Politics has winners and losers. Some of the recent winners are Rep. Ed Zschau in California, Sen. James Abnor in South Dakota and, in New Jersey, the old concept from brotherhood ads that what matters is not "the color you are" but whether you can play the game. In Newark, nearly 60 percent of the voters said that Rep. Peter Rodino could play the game.

The color that Rodino happens to be is white. That happens not to be the color of a majority of the voters in his district. And on that basis alone, Jesse Jackson among others thought it was time that Rodino be retired from Congress. After 38 years of impeccable advocacy of civil rights, he was declared unqualified on the basis of race.

That was precisely the issue raised by Rodino's challenger in the Democratic primary, city councilman Donald M. Payne, and seconded by Jackson. He decried the fact that New Jersey did not have a single black congressman; it was up to Newark -- a majority black city -- to provide one. Payne, by virtue of skin color and a modest political office, was to be the man.

It did not matter to Jackson that Rodino, going for his 20th term, has the sort of seniority that is almost unheard of nowadays. It did not matter to him that Rodino is chairman of the House Judiciary Committee and in that capacity has acted and voted precisely the way Jackson would have wanted. If you needed someone to bottle up a bill to ban school busing, Rodino was there -- even though that sort of thing won him no friends in his base in Newark's Italian wards. In fact, if you needed a real, unapologetic liberal to watch out for both the civil rights and economic concerns of blacks, Rodino was your man.

It showed in the numbers. Rodino gets ratings that, in the Reagan Era, look like typographical errors: 100 percent from Americans for Democratic Action; 95 percent from the AFL-CIO's political action wing and actual zeros from conservative groups. If Jesse Jackson could construct a congressman from scratch, he would build a Peter Rodino.

But he wouldn't color him white. It is understandable that Jackson maintains that blacks are underepresented in Congress. They are. (Some, citing black voter turnout and registration figures, would argue about whose fault that was.) And no one would argue either that there are plenty of examples of whites voting according to race. (As with blacks, though, there are contrary examples too.) But the obligation of a political leader -- and Jackson is that -- is to provide moral leadership, not to pander to racial politics.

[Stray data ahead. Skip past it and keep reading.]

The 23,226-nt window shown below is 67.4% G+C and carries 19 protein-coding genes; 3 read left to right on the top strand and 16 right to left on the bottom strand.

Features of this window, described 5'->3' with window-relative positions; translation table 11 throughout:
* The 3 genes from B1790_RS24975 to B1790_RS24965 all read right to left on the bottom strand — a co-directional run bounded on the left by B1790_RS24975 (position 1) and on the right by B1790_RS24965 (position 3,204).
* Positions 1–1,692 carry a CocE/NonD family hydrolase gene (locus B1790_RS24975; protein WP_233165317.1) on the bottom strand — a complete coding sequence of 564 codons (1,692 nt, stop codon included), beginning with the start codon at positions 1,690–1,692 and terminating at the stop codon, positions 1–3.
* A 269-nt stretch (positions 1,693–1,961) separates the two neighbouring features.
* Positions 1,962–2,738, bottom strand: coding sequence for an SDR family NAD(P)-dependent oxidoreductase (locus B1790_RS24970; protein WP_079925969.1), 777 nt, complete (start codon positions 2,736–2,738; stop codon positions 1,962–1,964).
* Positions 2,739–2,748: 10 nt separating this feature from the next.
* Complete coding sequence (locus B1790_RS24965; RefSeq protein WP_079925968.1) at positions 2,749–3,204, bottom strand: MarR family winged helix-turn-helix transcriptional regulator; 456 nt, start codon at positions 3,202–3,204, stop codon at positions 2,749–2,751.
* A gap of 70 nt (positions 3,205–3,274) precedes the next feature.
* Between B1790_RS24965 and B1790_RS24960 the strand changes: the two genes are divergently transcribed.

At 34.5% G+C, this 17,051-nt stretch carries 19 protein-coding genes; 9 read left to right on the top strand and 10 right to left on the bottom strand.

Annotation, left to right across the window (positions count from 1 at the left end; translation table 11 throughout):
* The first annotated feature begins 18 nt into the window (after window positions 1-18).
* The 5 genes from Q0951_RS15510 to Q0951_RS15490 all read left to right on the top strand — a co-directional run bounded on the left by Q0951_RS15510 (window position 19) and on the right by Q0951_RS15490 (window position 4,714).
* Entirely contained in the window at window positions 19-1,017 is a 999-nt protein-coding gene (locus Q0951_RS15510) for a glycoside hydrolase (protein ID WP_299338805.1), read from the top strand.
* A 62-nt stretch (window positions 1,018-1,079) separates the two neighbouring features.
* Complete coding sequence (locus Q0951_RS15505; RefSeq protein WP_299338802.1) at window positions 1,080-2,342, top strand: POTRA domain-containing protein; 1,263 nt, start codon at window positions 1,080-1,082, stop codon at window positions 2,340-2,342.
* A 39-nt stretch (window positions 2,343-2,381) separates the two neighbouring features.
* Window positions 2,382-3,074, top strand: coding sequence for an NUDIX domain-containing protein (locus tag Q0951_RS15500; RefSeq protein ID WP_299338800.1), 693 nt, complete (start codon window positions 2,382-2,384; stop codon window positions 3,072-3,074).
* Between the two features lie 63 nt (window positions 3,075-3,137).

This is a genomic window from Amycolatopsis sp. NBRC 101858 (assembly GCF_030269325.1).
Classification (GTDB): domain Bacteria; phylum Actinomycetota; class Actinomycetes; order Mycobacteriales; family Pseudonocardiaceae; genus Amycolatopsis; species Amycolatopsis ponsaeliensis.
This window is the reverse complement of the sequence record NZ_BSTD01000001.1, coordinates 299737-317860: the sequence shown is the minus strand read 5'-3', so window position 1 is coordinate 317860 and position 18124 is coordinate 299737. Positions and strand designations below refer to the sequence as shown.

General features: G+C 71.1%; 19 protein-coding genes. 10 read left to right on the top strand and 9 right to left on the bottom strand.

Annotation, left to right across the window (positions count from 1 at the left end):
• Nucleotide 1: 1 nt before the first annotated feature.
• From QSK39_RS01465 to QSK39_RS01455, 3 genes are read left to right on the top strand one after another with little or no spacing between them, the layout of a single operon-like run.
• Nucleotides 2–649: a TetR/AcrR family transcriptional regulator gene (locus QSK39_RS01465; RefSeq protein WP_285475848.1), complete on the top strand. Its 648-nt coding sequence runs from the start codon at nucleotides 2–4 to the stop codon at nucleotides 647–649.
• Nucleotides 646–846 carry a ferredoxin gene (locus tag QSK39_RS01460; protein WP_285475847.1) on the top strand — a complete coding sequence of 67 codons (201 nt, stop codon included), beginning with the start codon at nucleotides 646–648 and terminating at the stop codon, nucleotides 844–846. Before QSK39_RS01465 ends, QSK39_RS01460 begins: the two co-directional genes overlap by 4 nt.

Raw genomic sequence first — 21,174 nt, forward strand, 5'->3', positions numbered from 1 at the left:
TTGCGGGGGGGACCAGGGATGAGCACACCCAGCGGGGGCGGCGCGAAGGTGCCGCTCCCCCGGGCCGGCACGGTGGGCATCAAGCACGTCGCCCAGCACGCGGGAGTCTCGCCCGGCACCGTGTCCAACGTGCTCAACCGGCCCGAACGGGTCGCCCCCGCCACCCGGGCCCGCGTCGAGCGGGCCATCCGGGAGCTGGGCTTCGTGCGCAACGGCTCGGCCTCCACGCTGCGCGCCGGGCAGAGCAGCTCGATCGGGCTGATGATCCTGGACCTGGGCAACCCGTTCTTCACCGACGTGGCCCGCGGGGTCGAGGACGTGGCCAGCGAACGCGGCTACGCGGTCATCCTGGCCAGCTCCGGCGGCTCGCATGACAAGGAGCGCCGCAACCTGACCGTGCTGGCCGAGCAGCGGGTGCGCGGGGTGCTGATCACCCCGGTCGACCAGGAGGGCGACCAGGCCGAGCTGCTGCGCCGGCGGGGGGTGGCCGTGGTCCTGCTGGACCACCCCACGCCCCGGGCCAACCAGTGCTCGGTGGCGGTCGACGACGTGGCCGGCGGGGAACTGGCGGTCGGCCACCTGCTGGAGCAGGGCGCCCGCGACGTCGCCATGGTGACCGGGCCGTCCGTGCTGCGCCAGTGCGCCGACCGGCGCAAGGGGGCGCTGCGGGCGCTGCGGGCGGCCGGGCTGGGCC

Jackson, though, does that. After all his talk of building a Rainbow Coalition, his actions are monochromatic. When he once again runs for president, perhaps the other colors of the rainbow will return. But if he rejects a worthy politician simply on the basis of race, what stops others from doing the same? After all, if blacks are urged to vote for a black simply because he is black, then why shouldn't whites do the same? There is an answer to that, but Jackson has once again failed to provide it.

The answer is that race in the New Jersey contest was irrelevant. Would Payne's election, no matter how qualified he may be, make life better for Newark's blacks? Would he have been able to raise their standard of living? Would he have instantly become a committee chairman and have been able to bottle up bills that most blacks oppose? Indeed, would the Reagan administration have kept a Payne in mind when even considering legislation that affected civil rights? No way. Payne would have been just another congressman of little to no consequence.

All things being equal, it's natural for blacks to feel that another black could best represent them. Some women feel the same way about other women, and from the voting statistics, it's clear some men feel just the opposite. But in Newark, things were never equal between Rodino and Payne -- or, if they were, that hardly mattered to Jackson. Instead, he made race and only race the issue -- turning his back for that reason alone on a man with whom he had no disagreement of consequence.

To Newark's credit, it didn't work. Peter Rodino will now get his 20th term and continue as a champion of civil rights. The loser in this race was Jesse Jackson. To paraphrase the old brotherhood ad, who cares what color he is, the game he plays stinks.